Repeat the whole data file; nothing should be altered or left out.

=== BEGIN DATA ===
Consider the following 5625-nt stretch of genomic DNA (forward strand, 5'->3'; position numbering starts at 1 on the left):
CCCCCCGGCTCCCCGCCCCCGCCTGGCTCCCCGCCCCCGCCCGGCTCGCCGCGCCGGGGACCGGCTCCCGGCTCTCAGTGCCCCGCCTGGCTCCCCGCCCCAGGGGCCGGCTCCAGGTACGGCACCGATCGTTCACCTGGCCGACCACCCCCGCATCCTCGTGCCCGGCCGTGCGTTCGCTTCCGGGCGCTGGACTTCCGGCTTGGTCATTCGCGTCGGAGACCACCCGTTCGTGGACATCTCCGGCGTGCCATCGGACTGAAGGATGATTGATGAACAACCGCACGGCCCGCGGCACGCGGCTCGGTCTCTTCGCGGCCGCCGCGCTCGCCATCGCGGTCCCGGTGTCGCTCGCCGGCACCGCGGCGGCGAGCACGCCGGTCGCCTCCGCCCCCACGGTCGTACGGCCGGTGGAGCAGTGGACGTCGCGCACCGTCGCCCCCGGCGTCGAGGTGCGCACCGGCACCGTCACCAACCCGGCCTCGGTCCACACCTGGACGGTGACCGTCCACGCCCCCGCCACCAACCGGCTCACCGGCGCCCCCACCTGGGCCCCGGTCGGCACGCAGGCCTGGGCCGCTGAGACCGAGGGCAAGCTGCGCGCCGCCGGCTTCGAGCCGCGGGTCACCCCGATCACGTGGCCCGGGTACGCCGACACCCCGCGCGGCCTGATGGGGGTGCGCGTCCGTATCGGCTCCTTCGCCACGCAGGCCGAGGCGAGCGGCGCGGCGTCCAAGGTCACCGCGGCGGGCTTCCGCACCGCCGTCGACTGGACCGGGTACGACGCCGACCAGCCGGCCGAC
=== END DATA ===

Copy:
Consider the following 5625-nt stretch of genomic DNA (forward strand, 5'->3'; position numbering starts at 1 on the left):
CCCCCCGGCTCCCCGCCCCCGCCTGGCTCCCCGCCCCCGCCCGGCTCGCCGCGCCGGGGACCGGCTCCCGGCTCTCAGTGCCCCGCCTGGCTCCCCGCCCCAGGGGCCGGCTCCAGGTACGGCACCGATCGTTCACCTGGCCGACCACCCCCGCATCCTCGTGCCCGGCCGTGCGTTCGCTTCCGGGCGCTGGACTTCCGGCTTGGTCATTCGCGTCGGAGACCACCCGTTCGTGGACATCTCCGGCGTGCCATCGGACTGAAGGATGATTGATGAACAACCGCACGGCCCGCGGCACGCGGCTCGGTCTCTTCGCGGCCGCCGCGCTCGCCATCGCGGTCCCGGTGTCGCTCGCCGGCACCGCGGCGGCGAGCACGCCGGTCGCCTCCGCCCCCACGGTCGTACGGCCGGTGGAGCAGTGGACGTCGCGCACCGTCGCCCCCGGCGTCGAGGTGCGCACCGGCACCGTCACCAACCCGGCCTCGGTCCACACCTGGACGGTGACCGTCCACGCCCCCGCCACCAACCGGCTCACCGGCGCCCCCACCTGGGCCCCGGTCGGCACGCAGGCCTGGGCCGCTGAGACCGAGGGCAAGCTGCGCGCCGCCGGCTTCGAGCCGCGGGTCACCCCGATCACGTGGCCCGGGTACGCCGACACCCCGCGCGGCCTGATGGGGGTGCGCGTCCGTATCGGCTCCTTCGCCACGCAGGCCGAGGCGAGCGGCGCGGCGTCCAAGGTCACCGCGGCGGGCTTCCGCACCGCCGTCGACTGGACCGGGTACGACGCCGACCAGCCGGCCGAC